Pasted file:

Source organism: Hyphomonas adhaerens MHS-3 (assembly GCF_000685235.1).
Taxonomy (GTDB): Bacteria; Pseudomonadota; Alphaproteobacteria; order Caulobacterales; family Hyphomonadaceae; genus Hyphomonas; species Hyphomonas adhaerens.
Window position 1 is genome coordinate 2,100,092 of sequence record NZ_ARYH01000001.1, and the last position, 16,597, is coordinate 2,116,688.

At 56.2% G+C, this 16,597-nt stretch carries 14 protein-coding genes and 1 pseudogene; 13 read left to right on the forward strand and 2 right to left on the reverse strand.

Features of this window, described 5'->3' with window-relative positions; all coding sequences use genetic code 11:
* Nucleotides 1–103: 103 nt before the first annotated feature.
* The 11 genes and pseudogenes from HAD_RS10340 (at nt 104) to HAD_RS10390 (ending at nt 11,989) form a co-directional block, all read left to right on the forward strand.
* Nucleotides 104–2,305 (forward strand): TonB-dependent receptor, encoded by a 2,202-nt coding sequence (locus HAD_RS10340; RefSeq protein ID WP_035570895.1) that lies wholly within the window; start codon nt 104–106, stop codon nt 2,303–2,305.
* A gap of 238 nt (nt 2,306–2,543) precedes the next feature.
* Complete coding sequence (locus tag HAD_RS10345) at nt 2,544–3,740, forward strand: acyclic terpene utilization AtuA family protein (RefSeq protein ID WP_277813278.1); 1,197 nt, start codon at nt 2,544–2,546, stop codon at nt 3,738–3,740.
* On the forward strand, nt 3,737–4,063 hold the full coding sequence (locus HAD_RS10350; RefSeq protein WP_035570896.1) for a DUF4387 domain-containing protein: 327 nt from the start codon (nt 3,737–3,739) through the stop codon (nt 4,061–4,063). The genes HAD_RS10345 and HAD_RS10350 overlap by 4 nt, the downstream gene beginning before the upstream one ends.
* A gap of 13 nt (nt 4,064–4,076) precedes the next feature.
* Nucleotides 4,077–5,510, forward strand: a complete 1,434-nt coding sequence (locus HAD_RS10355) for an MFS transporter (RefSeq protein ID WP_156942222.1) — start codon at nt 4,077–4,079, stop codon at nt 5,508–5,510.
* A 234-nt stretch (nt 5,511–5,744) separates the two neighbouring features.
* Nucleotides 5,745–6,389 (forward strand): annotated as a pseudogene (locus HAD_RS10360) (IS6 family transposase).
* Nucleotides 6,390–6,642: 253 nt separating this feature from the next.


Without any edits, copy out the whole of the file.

Source organism: Hyphomonas adhaerens MHS-3 (assembly GCF_000685235.1).
Taxonomy (GTDB): Bacteria; Pseudomonadota; Alphaproteobacteria; order Caulobacterales; family Hyphomonadaceae; genus Hyphomonas; species Hyphomonas adhaerens.
Window position 1 is genome coordinate 2,100,092 of sequence record NZ_ARYH01000001.1, and the last position, 16,597, is coordinate 2,116,688.

At 56.2% G+C, this 16,597-nt stretch carries 14 protein-coding genes and 1 pseudogene; 13 read left to right on the forward strand and 2 right to left on the reverse strand.

Features of this window, described 5'->3' with window-relative positions; all coding sequences use genetic code 11:
* Nucleotides 1–103: 103 nt before the first annotated feature.
* The 11 genes and pseudogenes from HAD_RS10340 (at nt 104) to HAD_RS10390 (ending at nt 11,989) form a co-directional block, all read left to right on the forward strand.
* Nucleotides 104–2,305 (forward strand): TonB-dependent receptor, encoded by a 2,202-nt coding sequence (locus HAD_RS10340; RefSeq protein ID WP_035570895.1) that lies wholly within the window; start codon nt 104–106, stop codon nt 2,303–2,305.
* A gap of 238 nt (nt 2,306–2,543) precedes the next feature.
* Complete coding sequence (locus tag HAD_RS10345) at nt 2,544–3,740, forward strand: acyclic terpene utilization AtuA family protein (RefSeq protein ID WP_277813278.1); 1,197 nt, start codon at nt 2,544–2,546, stop codon at nt 3,738–3,740.
* On the forward strand, nt 3,737–4,063 hold the full coding sequence (locus HAD_RS10350; RefSeq protein WP_035570896.1) for a DUF4387 domain-containing protein: 327 nt from the start codon (nt 3,737–3,739) through the stop codon (nt 4,061–4,063). The genes HAD_RS10345 and HAD_RS10350 overlap by 4 nt, the downstream gene beginning before the upstream one ends.
* A gap of 13 nt (nt 4,064–4,076) precedes the next feature.
* Nucleotides 4,077–5,510, forward strand: a complete 1,434-nt coding sequence (locus HAD_RS10355) for an MFS transporter (RefSeq protein ID WP_156942222.1) — start codon at nt 4,077–4,079, stop codon at nt 5,508–5,510.
* A 234-nt stretch (nt 5,511–5,744) separates the two neighbouring features.
* Nucleotides 5,745–6,389 (forward strand): annotated as a pseudogene (locus HAD_RS10360) (IS6 family transposase).
* Nucleotides 6,390–6,642: 253 nt separating this feature from the next.